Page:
Water Water Everywhere.

One of my favorite things to photograph…

…Is water, moving water in particular. And one key to getting the look I’m after in any moving water image is a long exposure. It’s that long exposure that gives the water that silky smooth, etherial look that many, myself included, find so appealing. To achieve that soft, silky look a long exposure is required. The most important step to take during these long exposures is to have the camera securely mounted on a sturdy tripod. Having the camera on a sturdy support during exposure makes sure the surrounding scenery is rendered sharp while the shutter is open for an extended period. Something virtually impossible to achieve while hand-holding the camera.

All of which brings me to the point of this post. Really Right Stuff, manufacture of machined aluminum art, that happens to do double duty as camera support equipment, is holding their 2013 Photo Contest. The theme of this contest is, as you may have guessed, WATER. 

Below are the two images that will be submitted as my entries, both of which have graced the pages of my blog before. I have also included camera, lens, and exposure info, along with the Really Right Stuff equipment used. Click on either image to see it large!

“No Swimming.”

Rocky Gorge, Swift River, White Mountains, NH.

Vertical image of Rocky Gorge on the Swift River in the White Mountains of New Hampshire. Vibrant fall foliage can be seen on the far bank above the gorge.

Canon EOS 7D, Tamron 17-50 f2.8, ISO 100, f16 for 1.3 seconds.

RRS B7D-L Camera L Plate.

RRS BH-40 LR II Ball Head.

“Forest Stream.”

Tucker Brook, Milford, NH

A boulder strewn stream through the forest. A fresh dusting of the seasons first snow clings the overhanging evergreen boughs.

Canon EOS 40D, Canon EF 17-40 f4L, ISO 100, f16 for 6 seconds.

RRS B40DL Camera L Plate

RRS BH-40 LR II Ball Head.

In case you’re wondering, I’m not asking for your votes, I simply hope those who’ve seen these before enjoy seeing them again, and those that haven’t, enjoy them for the first time. Also, I have absolutely no affiliation with Really Right Stuff, I just think they make some of the best camera support equipment on the market. They are true works of art and worth every penny!

The contest is open to Really Right Stuff customers, more information can be found HERE.

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19 thoughts on “Water Water Everywhere.

  1. Jeff. Great images. I really enjoy your work. Although I like both photos, the first one is simply spectacular. Great composition, great color, great post and yes great job getting that silky effect on the water. If I may offer one suggestion though, on the first image I would have cloned out the sign. Should be fairly easy to do.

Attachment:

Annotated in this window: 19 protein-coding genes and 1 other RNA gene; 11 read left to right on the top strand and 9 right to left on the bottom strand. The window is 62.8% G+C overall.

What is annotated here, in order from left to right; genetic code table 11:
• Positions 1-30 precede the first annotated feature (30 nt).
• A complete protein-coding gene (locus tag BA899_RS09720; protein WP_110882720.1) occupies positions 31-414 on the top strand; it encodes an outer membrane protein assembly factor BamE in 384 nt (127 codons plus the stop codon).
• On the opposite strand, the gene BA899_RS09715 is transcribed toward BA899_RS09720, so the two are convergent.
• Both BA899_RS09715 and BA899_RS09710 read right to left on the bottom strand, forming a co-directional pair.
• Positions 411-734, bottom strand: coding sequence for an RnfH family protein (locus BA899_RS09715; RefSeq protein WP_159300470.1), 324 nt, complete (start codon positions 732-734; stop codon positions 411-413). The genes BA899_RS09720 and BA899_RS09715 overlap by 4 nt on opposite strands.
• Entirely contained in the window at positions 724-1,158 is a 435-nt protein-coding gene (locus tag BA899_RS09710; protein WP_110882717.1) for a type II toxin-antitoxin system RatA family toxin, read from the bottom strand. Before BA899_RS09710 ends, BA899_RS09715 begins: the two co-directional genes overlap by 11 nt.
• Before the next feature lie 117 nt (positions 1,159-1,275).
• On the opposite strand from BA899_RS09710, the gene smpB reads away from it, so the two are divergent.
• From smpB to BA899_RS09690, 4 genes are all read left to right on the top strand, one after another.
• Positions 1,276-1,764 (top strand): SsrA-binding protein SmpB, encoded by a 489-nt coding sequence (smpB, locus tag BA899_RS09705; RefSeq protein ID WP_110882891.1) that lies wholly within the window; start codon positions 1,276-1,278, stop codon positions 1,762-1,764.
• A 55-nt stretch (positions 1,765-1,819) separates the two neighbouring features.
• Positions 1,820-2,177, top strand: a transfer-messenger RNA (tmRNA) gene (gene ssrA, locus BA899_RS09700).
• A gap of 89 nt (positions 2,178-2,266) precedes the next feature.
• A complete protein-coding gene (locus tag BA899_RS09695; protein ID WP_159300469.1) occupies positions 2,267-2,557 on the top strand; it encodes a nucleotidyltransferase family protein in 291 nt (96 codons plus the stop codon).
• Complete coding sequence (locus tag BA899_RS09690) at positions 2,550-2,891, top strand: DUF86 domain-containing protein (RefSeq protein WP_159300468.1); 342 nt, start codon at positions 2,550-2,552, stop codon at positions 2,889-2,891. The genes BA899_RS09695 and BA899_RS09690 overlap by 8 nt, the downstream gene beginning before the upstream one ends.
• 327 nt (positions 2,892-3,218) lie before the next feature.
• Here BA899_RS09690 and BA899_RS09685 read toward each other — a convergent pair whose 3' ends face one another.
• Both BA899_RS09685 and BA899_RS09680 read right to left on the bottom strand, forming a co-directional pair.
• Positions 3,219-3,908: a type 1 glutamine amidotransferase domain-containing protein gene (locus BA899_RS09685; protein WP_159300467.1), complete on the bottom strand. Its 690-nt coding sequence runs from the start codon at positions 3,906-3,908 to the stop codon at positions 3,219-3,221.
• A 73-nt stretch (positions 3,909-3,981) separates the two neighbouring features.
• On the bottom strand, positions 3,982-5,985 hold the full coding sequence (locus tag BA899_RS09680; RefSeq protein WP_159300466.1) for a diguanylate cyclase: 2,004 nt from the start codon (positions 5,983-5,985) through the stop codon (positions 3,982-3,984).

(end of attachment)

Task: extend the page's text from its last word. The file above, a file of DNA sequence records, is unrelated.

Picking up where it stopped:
• Thanks Mark.

      You know, I’m torn, and probably always will be, about that sign. If I clone it out, then I have to come up with another title, as “No Swimming” won’t quite have the same ring to it. Not to mention the comedic affect of having the sign in such an unlikely “swimming” location.

      Jeff

      Jeff Sinon Photography http://www.jeffsinon.com 603-973-9886

        • Again, thank you! I have been thinking a lot about removing it, but it is part of the scene that every visitor to this area sees. I’ve been on the fence ever since I made it last fall. If I were to have it for sale in a higher end gallery I would probably remove it. I normally go to great lengths to keep man-made objects like this out of the frame, but I do recall my thought process at the time, and that I wanted to work with the sign as soon as I read what it said.

          If this wasn’t such an easily accessible, and popular tourist spot I probably would have removed it.

    • Thank you! That peace is one of the things that is most important to me in making my photographs. When I’m out with my camera I don’t have a care in the world. I simply enjoy being in nature, and the camera allows me to bring a little memory of it home with me.

      • Oh yes, that’s the same that I think. In English it ist difficult to explain for me 🙂 But, when I’m going out, taking photos, there is only me and the camera. So, like you said, each picture is a memory for myself 🙂

  2. Marvelous photos, Jeff. Question: when doing these long exposures on the tripod, do you also turn on mirror-lockup? I’ve done it for really long night exposures but have heard it helps in these scenarios as well.

    • Yes in fact I do. I actually use live view a lot, so mirror lock-up by default. But even when not using LV, I have mirror lock-up enabled. And when I’m not on the tripod I forget to turn it off almost every time 😛 The first press of the shutter and everything goes black. First, “WTF?” Then, “Doh!” 😀

    • Thanks Jim. I had planned to head into the mountains for some fall foliage that day, but the forecast was pretty sketchy. But it was only predicting a drizzly mess for most of the day. With limited time to get out, and a short peak foliage season, I’m glad I decided to brave the rain.

  3. I love long exposures, and I would like to get some filters and give it a try myself someday. The only problem is, I’m allergic to tripods. The idea of having to leave the camera standing on a tripod instead of running around the beach like I usually do when I go shooting is unnverving. I have the same ability to stand still as a five-year-old, I guess.
    Good luck with the contest, Jeff, these are both beautiful.

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